Proteins & Nanoparticles @ membranes location:Jülich, Germany date:19-22 October 2014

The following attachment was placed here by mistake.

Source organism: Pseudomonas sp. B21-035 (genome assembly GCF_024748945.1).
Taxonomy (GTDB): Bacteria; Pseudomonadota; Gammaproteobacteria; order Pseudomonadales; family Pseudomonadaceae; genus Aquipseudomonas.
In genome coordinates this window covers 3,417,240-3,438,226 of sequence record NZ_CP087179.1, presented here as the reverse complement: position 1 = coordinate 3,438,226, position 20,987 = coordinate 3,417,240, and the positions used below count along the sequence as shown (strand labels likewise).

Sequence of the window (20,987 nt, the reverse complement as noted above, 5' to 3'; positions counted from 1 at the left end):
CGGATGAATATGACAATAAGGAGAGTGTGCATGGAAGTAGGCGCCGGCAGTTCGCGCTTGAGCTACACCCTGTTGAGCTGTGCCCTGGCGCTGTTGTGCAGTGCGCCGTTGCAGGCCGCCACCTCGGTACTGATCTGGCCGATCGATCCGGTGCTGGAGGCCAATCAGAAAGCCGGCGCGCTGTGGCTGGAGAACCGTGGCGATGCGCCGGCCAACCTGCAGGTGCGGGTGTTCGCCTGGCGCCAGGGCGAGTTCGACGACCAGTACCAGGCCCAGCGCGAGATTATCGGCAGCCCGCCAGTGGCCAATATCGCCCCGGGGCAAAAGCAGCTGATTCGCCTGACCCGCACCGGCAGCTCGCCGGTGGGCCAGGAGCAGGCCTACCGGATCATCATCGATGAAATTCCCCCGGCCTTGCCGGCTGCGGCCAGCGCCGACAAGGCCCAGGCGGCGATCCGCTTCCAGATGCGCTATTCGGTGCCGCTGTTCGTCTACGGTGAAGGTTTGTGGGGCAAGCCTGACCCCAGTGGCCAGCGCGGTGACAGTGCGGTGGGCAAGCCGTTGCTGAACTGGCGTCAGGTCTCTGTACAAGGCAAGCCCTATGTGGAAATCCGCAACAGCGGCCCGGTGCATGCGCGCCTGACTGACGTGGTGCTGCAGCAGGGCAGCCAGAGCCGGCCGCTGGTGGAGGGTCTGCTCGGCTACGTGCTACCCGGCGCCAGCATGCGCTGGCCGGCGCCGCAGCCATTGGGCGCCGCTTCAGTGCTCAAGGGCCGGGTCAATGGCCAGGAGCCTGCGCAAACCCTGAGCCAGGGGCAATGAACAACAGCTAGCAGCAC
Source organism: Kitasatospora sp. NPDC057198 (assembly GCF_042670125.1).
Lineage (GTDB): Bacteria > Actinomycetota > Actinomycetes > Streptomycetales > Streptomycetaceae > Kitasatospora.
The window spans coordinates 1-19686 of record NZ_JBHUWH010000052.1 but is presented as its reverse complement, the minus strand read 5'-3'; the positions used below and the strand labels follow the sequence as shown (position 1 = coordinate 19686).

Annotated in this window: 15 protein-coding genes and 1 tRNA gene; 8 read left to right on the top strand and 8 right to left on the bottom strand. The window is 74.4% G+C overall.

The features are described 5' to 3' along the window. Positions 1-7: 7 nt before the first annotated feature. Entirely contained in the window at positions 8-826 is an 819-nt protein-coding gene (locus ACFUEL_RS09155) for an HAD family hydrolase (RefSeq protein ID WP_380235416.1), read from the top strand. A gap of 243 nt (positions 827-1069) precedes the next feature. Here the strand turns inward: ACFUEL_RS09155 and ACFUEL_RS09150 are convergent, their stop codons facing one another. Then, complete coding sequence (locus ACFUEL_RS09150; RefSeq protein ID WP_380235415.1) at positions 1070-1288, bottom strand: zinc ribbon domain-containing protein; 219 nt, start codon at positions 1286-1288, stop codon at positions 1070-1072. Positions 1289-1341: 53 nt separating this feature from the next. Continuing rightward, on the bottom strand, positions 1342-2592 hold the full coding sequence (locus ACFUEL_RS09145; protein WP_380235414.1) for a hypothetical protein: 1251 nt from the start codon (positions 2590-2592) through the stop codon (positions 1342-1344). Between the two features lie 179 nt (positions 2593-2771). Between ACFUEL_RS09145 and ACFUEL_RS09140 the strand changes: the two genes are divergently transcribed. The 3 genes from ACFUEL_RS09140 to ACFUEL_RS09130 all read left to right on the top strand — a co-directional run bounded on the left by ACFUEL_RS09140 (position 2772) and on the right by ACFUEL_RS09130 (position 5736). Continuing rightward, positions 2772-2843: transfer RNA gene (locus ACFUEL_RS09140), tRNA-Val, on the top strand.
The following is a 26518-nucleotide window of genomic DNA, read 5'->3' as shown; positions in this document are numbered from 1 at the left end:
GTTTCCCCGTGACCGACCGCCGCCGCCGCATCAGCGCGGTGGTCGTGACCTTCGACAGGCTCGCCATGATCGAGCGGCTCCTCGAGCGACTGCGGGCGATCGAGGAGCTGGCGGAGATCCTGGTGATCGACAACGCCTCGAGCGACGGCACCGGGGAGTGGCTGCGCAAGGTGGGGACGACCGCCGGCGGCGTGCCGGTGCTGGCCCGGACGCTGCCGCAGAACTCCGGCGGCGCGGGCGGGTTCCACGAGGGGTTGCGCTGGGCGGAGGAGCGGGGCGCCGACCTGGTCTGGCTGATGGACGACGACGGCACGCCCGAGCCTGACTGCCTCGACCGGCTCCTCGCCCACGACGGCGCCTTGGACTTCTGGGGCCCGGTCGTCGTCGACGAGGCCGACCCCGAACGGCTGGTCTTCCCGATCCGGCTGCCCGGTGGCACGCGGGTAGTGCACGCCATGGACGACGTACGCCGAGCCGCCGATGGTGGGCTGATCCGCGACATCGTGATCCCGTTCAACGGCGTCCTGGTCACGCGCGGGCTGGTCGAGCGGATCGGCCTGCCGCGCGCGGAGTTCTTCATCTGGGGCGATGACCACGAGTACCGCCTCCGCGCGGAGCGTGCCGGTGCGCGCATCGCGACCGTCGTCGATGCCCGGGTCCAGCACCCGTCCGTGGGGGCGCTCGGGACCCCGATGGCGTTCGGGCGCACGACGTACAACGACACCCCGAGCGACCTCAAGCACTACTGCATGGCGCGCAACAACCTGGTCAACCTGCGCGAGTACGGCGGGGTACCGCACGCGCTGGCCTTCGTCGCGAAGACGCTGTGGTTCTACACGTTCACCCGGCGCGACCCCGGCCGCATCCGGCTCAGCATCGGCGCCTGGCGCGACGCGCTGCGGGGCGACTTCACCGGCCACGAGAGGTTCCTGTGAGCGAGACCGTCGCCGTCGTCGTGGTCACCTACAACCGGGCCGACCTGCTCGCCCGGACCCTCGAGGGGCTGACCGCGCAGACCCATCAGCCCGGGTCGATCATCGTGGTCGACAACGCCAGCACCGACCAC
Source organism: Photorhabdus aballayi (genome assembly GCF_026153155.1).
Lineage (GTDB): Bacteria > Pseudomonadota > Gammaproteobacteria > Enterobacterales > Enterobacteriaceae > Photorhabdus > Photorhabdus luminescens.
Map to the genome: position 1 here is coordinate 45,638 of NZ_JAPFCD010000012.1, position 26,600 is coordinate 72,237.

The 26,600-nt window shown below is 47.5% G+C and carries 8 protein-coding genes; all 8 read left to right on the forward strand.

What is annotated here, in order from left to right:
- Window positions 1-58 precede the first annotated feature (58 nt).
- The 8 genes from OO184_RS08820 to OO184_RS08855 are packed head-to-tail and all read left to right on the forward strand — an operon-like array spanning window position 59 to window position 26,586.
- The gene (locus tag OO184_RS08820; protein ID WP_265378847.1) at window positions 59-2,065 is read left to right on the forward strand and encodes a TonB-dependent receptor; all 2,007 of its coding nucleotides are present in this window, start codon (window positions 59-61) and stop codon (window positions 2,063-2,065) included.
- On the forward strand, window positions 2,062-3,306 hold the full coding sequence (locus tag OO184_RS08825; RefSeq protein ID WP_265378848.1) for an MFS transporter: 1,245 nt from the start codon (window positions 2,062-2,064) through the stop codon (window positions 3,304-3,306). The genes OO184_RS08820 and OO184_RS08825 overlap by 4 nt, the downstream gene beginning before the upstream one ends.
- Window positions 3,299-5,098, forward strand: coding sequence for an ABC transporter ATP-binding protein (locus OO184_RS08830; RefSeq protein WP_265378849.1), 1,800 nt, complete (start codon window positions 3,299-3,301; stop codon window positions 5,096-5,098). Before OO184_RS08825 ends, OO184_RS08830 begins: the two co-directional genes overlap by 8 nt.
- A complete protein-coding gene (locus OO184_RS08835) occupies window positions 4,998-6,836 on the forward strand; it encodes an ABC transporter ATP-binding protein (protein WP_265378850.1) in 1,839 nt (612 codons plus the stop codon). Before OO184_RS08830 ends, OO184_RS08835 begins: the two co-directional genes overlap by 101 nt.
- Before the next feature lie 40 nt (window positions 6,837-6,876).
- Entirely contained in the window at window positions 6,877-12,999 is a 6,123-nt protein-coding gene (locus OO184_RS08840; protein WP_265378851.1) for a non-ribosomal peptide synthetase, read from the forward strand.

The wetting of anisotropic colloidal particles is of great importance in several applications, including Pickering emulsions, filled foams, and membrane transduction by particles. In the present work, we quantify the variation of the contact angle of prolate ellipsoidal colloids at a liquid−liquid interface as a function of surface chemistry and aspect ratio using Freeze-Fracture Shadow-Casting (FreSCa) cryo-SEM. This method, initially demonstrated for spherical colloids, is extended here to the more general case of ellipsoids. Prolate ellipsoidal particles are prepared from polystyrene and poly(methyl methacrylate) spheres using a well-known film stretching technique in which thorough particle cleaning is of the essence. In order to quantify wetting variations with shape a correction term is introduced into the ideal Young−Laplace equation which expresses the relative importance of line effects relative to surface effects. From this term the contribution of an effective line tension can be extracted. This contribution includes the effects that both surface chemical and topographical heterogeneities have on the contact line and which become increasingly more important for ellipsoids with higher aspect ratios, where the contact line length to contact area ratio increases.